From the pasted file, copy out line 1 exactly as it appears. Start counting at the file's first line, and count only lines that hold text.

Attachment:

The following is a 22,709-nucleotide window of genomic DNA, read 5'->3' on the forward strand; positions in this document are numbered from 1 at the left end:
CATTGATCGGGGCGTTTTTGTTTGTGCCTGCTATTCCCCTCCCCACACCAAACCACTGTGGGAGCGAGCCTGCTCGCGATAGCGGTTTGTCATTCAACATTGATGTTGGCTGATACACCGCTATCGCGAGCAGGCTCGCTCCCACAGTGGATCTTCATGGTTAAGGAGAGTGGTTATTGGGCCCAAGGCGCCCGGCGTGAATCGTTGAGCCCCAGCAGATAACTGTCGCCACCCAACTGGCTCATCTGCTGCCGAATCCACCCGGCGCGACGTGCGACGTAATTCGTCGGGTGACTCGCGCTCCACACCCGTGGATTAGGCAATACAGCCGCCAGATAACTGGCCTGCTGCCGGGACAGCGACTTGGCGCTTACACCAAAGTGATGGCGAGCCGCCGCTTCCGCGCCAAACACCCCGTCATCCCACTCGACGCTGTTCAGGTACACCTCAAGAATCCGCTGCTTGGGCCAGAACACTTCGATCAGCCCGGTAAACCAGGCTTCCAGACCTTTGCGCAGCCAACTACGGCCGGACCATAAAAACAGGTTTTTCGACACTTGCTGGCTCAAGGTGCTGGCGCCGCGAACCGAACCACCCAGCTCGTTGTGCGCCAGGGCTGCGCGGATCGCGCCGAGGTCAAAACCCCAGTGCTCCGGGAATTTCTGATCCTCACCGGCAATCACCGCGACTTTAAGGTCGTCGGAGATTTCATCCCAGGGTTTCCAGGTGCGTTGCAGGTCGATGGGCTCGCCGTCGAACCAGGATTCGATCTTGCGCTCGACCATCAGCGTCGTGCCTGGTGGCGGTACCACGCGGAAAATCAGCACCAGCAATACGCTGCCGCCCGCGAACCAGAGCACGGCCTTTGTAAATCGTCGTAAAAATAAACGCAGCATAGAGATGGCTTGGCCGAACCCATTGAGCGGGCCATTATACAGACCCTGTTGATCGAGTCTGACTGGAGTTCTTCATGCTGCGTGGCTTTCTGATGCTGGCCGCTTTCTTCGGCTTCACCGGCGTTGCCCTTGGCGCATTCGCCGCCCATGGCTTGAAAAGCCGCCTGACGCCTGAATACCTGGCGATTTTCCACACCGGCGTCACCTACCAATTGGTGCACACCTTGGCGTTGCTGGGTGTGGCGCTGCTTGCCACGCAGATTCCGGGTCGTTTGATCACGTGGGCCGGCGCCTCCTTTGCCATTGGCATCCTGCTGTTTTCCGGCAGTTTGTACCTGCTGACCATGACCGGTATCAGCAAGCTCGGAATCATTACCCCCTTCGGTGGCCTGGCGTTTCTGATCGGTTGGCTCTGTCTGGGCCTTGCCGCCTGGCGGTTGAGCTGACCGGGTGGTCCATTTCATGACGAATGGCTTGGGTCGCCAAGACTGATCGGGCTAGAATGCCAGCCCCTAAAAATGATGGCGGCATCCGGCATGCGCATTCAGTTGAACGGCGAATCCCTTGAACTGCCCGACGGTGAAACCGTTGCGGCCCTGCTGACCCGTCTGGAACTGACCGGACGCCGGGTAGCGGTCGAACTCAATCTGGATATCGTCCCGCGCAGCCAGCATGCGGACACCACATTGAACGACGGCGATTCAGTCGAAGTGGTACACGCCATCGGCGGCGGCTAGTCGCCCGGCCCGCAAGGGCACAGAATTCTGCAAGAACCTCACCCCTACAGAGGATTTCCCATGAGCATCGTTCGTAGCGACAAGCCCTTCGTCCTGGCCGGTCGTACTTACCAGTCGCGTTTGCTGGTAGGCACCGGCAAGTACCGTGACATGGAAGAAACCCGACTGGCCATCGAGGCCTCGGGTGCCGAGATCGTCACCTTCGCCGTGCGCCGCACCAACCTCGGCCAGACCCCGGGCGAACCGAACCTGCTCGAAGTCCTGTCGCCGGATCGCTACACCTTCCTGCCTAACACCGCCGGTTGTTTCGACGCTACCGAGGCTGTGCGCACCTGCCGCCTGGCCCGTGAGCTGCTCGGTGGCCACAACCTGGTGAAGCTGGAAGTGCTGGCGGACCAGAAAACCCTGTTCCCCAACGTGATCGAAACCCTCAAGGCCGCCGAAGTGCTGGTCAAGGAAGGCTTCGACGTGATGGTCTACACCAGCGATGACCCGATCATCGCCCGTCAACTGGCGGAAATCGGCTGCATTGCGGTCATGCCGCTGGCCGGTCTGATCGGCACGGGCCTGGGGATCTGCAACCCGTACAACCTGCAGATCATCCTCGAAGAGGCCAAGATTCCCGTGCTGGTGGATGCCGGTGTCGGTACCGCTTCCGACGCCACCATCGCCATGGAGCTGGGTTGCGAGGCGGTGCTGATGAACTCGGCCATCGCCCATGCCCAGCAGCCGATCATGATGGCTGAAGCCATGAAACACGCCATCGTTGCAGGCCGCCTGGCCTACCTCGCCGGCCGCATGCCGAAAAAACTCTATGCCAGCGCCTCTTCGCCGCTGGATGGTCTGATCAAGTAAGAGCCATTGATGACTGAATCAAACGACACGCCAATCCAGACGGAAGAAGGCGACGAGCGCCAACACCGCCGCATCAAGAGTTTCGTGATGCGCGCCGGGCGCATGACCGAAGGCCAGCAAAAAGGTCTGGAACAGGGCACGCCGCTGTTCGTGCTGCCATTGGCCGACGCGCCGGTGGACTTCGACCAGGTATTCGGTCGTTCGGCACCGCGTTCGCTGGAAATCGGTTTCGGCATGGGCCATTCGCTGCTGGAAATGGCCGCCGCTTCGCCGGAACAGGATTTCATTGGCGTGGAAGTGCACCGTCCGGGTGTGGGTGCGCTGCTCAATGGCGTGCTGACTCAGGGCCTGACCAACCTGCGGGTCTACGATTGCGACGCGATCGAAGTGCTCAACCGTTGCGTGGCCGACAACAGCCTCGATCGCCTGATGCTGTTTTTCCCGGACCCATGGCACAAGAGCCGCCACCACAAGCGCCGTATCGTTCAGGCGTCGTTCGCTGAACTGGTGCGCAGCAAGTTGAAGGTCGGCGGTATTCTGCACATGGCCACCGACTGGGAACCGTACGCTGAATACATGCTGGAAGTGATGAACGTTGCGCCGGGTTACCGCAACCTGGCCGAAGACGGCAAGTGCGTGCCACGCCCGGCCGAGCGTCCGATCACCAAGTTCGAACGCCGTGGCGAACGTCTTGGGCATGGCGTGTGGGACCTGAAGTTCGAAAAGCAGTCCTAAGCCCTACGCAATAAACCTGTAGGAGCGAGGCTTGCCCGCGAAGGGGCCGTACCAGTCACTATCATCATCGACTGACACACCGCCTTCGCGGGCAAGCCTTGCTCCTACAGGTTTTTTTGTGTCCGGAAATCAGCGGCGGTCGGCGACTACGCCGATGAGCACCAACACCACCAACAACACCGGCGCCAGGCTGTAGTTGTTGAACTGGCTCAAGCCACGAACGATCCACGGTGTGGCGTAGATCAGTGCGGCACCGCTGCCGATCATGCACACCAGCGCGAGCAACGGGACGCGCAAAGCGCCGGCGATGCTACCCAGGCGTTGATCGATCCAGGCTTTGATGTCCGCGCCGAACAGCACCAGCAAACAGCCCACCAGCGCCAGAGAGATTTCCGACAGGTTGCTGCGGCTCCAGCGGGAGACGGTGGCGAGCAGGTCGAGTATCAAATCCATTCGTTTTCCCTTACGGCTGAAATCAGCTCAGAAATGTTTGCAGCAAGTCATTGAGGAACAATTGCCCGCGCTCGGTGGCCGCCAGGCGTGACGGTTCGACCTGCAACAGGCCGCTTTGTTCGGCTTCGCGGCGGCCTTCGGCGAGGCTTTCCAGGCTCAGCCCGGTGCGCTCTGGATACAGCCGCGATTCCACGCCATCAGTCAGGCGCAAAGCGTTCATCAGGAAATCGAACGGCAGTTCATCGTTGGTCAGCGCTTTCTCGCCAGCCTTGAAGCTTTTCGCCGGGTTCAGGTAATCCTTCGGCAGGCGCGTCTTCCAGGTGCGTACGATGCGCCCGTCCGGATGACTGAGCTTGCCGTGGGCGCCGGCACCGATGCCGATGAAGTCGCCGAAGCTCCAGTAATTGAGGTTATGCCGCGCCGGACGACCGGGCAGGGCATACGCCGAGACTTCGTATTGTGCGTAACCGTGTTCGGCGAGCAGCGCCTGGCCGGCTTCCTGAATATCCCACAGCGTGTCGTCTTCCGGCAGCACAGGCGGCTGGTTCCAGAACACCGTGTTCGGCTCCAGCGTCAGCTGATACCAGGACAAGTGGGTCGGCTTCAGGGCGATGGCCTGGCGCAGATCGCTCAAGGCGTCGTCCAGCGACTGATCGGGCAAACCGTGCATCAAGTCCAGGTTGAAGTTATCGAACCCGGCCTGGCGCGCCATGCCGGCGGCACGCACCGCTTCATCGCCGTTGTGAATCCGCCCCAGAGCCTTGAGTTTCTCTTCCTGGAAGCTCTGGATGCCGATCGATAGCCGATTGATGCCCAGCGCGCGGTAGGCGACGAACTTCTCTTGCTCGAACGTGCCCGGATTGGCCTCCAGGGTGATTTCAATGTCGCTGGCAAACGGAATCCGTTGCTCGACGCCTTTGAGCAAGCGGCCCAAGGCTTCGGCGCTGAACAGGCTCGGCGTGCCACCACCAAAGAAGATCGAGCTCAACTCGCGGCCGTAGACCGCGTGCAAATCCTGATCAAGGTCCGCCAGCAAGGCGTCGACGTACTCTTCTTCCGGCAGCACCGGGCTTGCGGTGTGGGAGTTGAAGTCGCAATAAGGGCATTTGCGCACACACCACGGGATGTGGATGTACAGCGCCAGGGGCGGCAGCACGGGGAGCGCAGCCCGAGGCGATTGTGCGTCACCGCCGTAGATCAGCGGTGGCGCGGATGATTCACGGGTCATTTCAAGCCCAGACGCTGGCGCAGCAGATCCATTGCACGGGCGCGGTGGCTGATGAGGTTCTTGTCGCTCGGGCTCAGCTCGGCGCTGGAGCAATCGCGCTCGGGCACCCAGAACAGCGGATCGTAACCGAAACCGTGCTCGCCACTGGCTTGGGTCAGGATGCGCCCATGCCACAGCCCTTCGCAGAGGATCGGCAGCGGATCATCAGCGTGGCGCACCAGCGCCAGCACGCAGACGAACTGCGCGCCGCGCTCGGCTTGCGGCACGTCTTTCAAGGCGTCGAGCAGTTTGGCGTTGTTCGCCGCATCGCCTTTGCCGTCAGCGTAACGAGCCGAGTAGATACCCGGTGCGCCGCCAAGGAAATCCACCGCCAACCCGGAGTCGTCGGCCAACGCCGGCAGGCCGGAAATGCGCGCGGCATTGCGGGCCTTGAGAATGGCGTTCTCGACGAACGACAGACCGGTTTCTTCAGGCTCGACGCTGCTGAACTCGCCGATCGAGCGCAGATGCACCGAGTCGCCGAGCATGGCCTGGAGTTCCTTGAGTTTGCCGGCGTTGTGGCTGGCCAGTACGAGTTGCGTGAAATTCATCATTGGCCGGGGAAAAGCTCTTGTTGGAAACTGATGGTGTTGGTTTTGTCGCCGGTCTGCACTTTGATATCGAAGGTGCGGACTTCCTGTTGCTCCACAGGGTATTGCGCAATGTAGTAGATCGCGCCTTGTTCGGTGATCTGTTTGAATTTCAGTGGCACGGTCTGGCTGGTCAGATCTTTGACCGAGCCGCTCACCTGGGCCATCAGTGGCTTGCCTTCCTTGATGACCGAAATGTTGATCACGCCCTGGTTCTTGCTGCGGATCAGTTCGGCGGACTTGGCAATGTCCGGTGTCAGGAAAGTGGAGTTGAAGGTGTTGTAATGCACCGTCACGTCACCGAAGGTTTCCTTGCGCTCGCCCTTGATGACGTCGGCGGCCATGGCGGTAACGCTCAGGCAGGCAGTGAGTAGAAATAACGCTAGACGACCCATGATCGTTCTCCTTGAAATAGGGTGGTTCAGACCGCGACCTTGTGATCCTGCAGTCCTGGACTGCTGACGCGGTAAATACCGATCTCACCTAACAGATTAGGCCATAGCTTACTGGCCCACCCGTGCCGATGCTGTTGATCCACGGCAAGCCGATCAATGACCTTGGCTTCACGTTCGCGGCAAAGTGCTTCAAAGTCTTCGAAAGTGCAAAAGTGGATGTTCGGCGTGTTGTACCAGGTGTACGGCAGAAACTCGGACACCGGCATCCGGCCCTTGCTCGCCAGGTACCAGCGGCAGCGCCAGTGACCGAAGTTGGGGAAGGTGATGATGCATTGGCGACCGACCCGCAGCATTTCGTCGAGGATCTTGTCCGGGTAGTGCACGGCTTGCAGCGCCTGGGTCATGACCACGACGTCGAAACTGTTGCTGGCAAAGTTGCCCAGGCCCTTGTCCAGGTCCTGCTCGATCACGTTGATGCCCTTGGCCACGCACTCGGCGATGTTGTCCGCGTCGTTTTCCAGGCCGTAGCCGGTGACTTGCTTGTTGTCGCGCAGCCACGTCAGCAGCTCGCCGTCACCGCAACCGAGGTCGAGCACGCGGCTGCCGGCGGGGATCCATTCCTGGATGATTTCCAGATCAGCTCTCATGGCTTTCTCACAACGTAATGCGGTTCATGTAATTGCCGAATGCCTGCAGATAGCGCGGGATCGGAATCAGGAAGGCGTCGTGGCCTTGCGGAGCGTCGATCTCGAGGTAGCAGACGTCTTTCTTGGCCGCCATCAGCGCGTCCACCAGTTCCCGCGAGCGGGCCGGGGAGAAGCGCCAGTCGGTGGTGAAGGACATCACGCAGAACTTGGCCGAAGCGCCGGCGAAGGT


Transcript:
The following is a 22,709-nucleotide window of genomic DNA, read 5'->3' on the forward strand; positions in this document are numbered from 1 at the left end: